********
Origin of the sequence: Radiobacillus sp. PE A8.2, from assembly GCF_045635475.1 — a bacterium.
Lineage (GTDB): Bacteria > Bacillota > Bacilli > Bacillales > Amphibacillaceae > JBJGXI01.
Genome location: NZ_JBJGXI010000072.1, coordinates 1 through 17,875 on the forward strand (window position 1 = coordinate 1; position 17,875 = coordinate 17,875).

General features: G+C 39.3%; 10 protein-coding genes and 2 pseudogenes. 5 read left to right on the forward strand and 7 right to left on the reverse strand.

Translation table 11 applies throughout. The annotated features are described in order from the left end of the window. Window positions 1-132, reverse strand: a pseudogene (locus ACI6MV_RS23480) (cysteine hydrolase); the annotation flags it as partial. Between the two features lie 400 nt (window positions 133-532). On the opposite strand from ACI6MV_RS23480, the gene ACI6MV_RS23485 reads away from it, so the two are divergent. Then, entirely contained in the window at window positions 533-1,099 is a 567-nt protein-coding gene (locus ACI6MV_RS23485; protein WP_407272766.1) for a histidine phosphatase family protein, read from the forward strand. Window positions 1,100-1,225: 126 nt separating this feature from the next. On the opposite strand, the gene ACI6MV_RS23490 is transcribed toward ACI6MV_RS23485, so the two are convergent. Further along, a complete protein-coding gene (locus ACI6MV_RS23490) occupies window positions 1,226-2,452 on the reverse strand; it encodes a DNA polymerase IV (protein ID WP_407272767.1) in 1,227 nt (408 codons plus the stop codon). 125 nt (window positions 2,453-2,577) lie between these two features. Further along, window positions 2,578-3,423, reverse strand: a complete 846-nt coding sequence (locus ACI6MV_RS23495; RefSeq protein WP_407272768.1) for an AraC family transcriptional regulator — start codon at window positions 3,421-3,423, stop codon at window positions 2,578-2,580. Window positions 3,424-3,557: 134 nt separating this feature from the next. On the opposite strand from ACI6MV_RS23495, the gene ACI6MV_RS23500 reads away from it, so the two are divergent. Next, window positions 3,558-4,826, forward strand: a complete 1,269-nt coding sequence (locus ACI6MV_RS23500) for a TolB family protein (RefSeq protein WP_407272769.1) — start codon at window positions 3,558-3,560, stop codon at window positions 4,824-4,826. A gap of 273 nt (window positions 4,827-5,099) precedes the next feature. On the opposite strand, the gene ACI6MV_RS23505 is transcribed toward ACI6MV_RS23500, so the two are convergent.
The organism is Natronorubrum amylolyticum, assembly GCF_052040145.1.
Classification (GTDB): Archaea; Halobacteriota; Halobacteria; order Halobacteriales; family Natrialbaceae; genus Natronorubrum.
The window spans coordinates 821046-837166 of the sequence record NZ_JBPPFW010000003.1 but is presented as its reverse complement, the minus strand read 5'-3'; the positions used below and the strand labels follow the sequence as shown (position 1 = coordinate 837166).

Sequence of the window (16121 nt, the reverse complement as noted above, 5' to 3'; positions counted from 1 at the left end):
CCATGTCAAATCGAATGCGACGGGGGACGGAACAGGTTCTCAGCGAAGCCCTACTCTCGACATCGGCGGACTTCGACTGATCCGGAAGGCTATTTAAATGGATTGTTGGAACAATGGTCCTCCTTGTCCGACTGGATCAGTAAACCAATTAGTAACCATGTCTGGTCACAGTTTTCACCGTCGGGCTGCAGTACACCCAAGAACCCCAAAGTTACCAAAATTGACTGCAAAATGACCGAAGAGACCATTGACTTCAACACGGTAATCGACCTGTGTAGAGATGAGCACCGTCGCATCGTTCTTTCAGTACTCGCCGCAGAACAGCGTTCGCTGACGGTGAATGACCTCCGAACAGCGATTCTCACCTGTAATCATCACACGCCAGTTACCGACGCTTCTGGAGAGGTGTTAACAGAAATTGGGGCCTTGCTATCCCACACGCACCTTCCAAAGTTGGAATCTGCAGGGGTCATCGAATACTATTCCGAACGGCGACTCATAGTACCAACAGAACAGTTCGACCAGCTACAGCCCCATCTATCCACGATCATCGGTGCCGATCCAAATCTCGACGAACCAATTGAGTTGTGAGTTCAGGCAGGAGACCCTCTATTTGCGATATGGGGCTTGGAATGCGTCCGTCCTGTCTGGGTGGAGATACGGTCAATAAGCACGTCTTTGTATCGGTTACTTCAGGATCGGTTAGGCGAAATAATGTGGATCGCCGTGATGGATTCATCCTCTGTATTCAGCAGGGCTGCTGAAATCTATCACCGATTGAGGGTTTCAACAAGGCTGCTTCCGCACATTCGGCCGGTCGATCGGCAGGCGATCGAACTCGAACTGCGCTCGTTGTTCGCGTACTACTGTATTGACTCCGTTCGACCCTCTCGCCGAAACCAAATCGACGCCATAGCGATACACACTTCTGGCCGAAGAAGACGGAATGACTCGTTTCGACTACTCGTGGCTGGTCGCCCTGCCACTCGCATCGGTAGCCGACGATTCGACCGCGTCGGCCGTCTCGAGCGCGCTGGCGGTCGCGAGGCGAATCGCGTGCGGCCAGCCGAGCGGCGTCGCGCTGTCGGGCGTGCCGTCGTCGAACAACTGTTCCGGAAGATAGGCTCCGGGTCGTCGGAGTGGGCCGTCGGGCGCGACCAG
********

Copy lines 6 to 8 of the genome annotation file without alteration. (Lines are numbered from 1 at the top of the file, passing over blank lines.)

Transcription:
The organism is Natronorubrum amylolyticum, assembly GCF_052040145.1.
Classification (GTDB): Archaea; Halobacteriota; Halobacteria; order Halobacteriales; family Natrialbaceae; genus Natronorubrum.
The window spans coordinates 821046-837166 of the sequence record NZ_JBPPFW010000003.1 but is presented as its reverse complement, the minus strand read 5'-3'; the positions used below and the strand labels follow the sequence as shown (position 1 = coordinate 837166).